In the palace of Stirling, on the 24th of May, a court was held with great pomp and solemnity for the trial of Walter Stewart, the eldest son of the Duke of Albany. The king, sitting on his throne, clothed with the robes and insignia of majesty, with the sceptre in his hand, and wearing the royal crown, presided as supreme judge of his people. The loss of all record of this trial is peculiarly to be regretted, as the proceeding would have thrown important light upon a most interesting, but unfortunately, most obscure portion of our history. We know only from an ancient chronicle that the heir of Albany was tried for robbery, “de roboria.” The jury was composed of twenty-one of the principal nobles and barons, and it is a remarkable circumstance, that amongst their names which have been preserved, are to be found seven of the twenty-six barons whom the king had seized and imprisoned two months before at Perth, when he arrested Albany and his sons. Amongst these seven, were the three most powerful lords in the body of the Scottish aristocracy — the Earls of Douglas, March, and Angus; the rest were Sir John de Montgomery, Gilbert Hay of Errol the constable, Sir Herbert Herries of Terregles, and Sir Robert Cuningham of Kilmaurs. Others who sat upon this jury we know to have been the assured friends of the king, and members of his privy council. These were, Alexander Stewart, Earl of Mar, Sir John Forrester of Corstorfin, Sir Thomas Somerville of Carnwath, and Sir Alexander Levingston of Callendar. It is probably that the seven jurymen above mentioned were persons attached to the party of Albany, and that the intention of the king, in their imprisonment, was to compel them to renounce all idea of supporting him, and to abandon him to his fate. In this result, whatever were the means adopted for its accomplishment, the king succeeded. The trial of Walter Stewart occupied a single day. He was found guilty, and condemned to death. His fate excited a deep feeling of sympathy and compassion in the breasts of the people; for the noble figure and dignified manners of the eldest son of Albany were peculiarly calculated to make him friends amongst the lower classes of the community.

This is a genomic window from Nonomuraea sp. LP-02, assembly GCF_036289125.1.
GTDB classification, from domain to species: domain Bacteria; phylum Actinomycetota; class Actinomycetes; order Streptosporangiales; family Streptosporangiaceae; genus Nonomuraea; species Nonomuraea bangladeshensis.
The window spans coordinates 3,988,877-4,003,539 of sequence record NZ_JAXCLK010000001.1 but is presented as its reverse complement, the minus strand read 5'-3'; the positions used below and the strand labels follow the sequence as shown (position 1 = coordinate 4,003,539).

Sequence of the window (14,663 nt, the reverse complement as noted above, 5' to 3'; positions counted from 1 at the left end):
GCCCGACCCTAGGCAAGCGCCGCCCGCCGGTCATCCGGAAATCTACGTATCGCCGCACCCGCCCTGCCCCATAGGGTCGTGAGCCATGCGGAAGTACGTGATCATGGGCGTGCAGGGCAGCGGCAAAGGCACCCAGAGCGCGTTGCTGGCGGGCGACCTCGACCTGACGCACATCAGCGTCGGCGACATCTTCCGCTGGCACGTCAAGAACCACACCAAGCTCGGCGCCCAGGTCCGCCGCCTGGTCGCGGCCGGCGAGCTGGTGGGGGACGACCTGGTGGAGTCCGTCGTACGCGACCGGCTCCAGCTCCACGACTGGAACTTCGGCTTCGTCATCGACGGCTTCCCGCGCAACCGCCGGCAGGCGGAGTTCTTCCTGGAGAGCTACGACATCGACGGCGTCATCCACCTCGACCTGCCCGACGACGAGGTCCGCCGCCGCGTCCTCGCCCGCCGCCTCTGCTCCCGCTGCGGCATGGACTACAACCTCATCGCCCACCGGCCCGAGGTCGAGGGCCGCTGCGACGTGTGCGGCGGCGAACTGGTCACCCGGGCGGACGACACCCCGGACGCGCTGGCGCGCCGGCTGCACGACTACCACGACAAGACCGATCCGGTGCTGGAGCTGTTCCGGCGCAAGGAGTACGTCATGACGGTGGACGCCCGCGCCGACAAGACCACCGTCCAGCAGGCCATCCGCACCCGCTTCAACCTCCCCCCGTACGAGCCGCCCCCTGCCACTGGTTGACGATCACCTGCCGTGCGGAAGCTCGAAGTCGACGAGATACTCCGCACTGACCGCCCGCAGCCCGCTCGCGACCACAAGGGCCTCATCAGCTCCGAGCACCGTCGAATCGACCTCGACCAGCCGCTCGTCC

On the following day, Albany himself, with his second son, Alexander, and his father-in-law, the Earl of Lennox, were tried before the same jury. What were the crimes alleged against the Earl of Lennox and Alexander Stewart, it is now impossible to determine; but it may be conjectured, on strong grounds, that the usurpation of the government and the assumption of supreme authority, during the captivity of the king, offences amounting to high treason, constituted the principal charge against Duke Murdoch. His father undoubtedly succeeded to the regency by the determination of the three Estates assembled in parliament, but there is no evidence that any such solemn decision was passed which sanctioned the high station assumed by the son, and if so, every single act of his government was an act of treason, upon which the jury could have no difficulty in pronouncing their verdict. Albany was accordingly found guilty; the same sentence was pronounced upon his son, Alexander Stewart; the Earl of Lennox was next condemned; and these three noble persons were publicly executed on that fatal eminence, before the castle of Stirling, known by the name of the Heading Hill. As the condemnation of Walter Stewart had excited unwonted commiseration amongst the people, the spectacle now afforded was calculated to raise that feeling to a still higher pitch of distress and pity. Albany and his two sons were men of almost gigantic stature, and of so noble a presence, that it was impossible to look upon them without an involuntary feeling of admiration; whilst the venerable appearance and white hairs of Lennox, who had reached his eightieth year, inspired a sentiment of tenderness and pity, which, even if they admitted the justice of the sentence, was apt to raise in the bosom of the spectators a disposition to condemn the rapid and unrelenting severity with which it was carried into execution. Even in their days of pride and usurpation, the family of Albany had been the favourites of the people. Its founder, the regent, courted popularity, and although a usurper, and stained with murders, seems in a great measure to have gained his end. It is impossible, indeed, to reconcile the high eulogium of Fordun and Winton with the dark actions of his life; but it is evident, from the tone of these historians, that the severity of James did not carry along with it the feelings of the people. Yet, looking at the state of things in Scotland, it is easy to understand the object of the king. It was his intention to exhibit to a nation, long accustomed to regard the laws with contempt, and the royal authority as a name of empty menace, a memorable example of stern and inflexible justice, and to convince them that a great change had already taken place in the executive part of the government.